Updated: Jun 22, 2021
Sleep is something that the body requires. How many hours you sleep may vary but how does the brain know to sleep? In a previous post, we talked about melatonin levels and circadian rhythms. But did you know that we have a 'homeostatic sleep drive'?
What is a sleep drive?
A homeostatic sleep is a mechanism to 'fall asleep' and on the other end of is the 'awake drive'. The 'sleep drive' is influenced by the number of hours we have been awake, our environment, circadian rhythms and the neurotransmitter hormone adenosine.
We have receptors for this hormone and when we are awake our bodies create an increase of this hormone. Then when we sleep there is a decrease the in hormone level.
According to a 'Health Sleep' Harvard education article, during your initial 'slip into slumber' the balance of the 'sleep' and 'awake drives' are declining and rising. After the first 4 hours of unbroken sleep the body then relies on the circadian rhythm - its own internal time keeper - to sustain us in sleep. This is further supported by the vagus nerve, which works with our parasympathetic nervous system to promote a relaxation response, helping us to stay asleep.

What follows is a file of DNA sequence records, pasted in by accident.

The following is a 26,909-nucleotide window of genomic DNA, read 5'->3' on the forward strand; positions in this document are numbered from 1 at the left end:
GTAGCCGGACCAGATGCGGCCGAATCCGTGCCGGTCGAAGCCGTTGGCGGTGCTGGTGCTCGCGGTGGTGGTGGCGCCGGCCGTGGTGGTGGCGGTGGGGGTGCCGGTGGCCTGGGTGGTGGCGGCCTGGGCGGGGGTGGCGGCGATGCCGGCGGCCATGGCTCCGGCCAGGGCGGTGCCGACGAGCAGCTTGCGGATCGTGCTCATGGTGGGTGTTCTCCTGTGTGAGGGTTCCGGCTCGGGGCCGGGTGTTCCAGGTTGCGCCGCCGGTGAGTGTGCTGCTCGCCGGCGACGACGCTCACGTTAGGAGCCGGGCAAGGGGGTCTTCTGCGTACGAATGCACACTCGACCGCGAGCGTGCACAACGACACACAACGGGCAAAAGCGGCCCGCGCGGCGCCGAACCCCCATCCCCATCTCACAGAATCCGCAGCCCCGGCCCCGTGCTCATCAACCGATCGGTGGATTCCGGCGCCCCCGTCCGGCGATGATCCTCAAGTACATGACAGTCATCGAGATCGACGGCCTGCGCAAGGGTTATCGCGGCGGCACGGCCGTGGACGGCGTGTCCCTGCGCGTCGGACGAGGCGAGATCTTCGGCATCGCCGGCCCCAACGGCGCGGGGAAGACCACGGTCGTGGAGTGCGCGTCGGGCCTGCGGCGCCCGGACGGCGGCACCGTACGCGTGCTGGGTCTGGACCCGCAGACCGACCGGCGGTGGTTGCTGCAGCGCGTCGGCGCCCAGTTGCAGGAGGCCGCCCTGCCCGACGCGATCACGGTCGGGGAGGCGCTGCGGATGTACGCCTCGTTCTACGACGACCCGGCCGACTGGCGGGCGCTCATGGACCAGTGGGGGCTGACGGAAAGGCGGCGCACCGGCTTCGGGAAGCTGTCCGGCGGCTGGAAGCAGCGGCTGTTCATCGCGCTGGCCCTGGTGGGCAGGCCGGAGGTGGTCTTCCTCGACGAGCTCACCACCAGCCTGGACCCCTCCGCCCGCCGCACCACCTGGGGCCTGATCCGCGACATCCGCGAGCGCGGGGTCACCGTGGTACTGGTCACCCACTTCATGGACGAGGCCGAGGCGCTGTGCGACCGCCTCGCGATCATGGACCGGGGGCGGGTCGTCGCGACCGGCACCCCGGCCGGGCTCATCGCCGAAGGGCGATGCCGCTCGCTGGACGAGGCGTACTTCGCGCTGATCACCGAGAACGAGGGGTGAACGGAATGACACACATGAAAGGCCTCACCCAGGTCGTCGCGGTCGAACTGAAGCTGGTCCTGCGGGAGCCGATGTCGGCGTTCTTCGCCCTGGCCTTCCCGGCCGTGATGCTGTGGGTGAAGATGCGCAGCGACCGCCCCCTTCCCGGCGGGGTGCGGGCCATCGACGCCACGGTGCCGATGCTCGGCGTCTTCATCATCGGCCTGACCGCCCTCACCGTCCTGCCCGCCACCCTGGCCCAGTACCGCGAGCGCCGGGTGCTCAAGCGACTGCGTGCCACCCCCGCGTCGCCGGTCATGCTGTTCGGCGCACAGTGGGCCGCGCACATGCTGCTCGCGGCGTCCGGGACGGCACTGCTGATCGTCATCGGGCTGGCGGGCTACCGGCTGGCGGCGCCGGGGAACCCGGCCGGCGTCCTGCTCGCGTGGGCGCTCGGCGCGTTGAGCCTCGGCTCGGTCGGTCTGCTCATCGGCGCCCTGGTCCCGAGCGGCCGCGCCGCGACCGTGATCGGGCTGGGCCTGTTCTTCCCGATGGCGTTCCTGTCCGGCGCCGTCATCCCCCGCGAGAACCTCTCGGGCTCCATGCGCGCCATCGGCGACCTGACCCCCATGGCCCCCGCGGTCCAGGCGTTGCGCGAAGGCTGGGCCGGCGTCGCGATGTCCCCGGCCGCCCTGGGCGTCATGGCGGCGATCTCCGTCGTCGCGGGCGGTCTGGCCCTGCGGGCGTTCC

Insomnia is defined as the inability to fall asleep or stay asleep. It can cause you to wake up too early and not be able to get back to sleep. The statistics on sleep by Formulate Health in March 2021 state that 36% of adults in the UK have problems falling asleep on a weekly basis and at least 50% on a monthly basis. They also state that women are more prone to this than men and the age range 45-54 struggle the most. In women this age range is also a time when hormones are fluctuating, perimenopause and menopause.
Balance and Consistency
Our bodies are always working to bring us back to homeostasis and our lifestyles, habits and environment all influence the ability of our bodies to support us with ease, or not. Taking the time to understand more about your own body and what works for your is important. The more awareness you bring to yourself and the subtle ways that your body communicates to you, the more opportunity you have to create routines and habits that help you thrive.